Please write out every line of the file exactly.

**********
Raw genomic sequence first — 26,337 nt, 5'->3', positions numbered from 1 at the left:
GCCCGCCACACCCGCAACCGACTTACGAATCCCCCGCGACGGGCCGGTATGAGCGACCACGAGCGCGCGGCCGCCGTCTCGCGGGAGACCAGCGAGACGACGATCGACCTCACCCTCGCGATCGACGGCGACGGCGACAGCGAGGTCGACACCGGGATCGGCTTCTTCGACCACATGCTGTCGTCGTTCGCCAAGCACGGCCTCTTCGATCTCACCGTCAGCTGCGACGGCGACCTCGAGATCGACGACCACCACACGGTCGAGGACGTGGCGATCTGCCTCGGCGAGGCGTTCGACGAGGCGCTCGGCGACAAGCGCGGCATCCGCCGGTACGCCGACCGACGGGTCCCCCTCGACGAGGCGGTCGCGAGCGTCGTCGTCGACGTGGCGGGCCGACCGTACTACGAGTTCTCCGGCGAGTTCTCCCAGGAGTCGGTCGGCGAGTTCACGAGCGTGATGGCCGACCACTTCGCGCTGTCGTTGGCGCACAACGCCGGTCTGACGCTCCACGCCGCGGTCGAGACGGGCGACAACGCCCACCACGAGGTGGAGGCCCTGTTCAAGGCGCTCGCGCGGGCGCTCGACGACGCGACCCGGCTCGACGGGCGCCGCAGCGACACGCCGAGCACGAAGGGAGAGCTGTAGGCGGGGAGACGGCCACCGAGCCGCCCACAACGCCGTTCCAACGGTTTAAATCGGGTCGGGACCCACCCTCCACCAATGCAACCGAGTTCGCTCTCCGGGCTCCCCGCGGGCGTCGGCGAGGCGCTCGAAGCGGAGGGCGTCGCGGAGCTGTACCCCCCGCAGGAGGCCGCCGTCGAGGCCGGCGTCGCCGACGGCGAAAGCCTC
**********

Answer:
Raw genomic sequence first — 26,337 nt, 5'->3', positions numbered from 1 at the left:
GCCCGCCACACCCGCAACCGACTTACGAATCCCCCGCGACGGGCCGGTATGAGCGACCACGAGCGCGCGGCCGCCGTCTCGCGGGAGACCAGCGAGACGACGATCGACCTCACCCTCGCGATCGACGGCGACGGCGACAGCGAGGTCGACACCGGGATCGGCTTCTTCGACCACATGCTGTCGTCGTTCGCCAAGCACGGCCTCTTCGATCTCACCGTCAGCTGCGACGGCGACCTCGAGATCGACGACCACCACACGGTCGAGGACGTGGCGATCTGCCTCGGCGAGGCGTTCGACGAGGCGCTCGGCGACAAGCGCGGCATCCGCCGGTACGCCGACCGACGGGTCCCCCTCGACGAGGCGGTCGCGAGCGTCGTCGTCGACGTGGCGGGCCGACCGTACTACGAGTTCTCCGGCGAGTTCTCCCAGGAGTCGGTCGGCGAGTTCACGAGCGTGATGGCCGACCACTTCGCGCTGTCGTTGGCGCACAACGCCGGTCTGACGCTCCACGCCGCGGTCGAGACGGGCGACAACGCCCACCACGAGGTGGAGGCCCTGTTCAAGGCGCTCGCGCGGGCGCTCGACGACGCGACCCGGCTCGACGGGCGCCGCAGCGACACGCCGAGCACGAAGGGAGAGCTGTAGGCGGGGAGACGGCCACCGAGCCGCCCACAACGCCGTTCCAACGGTTTAAATCGGGTCGGGACCCACCCTCCACCAATGCAACCGAGTTCGCTCTCCGGGCTCCCCGCGGGCGTCGGCGAGGCGCTCGAAGCGGAGGGCGTCGCGGAGCTGTACCCCCCGCAGGAGGCCGCCGTCGAGGCCGGCGTCGCCGACGGCGAAAGCCTC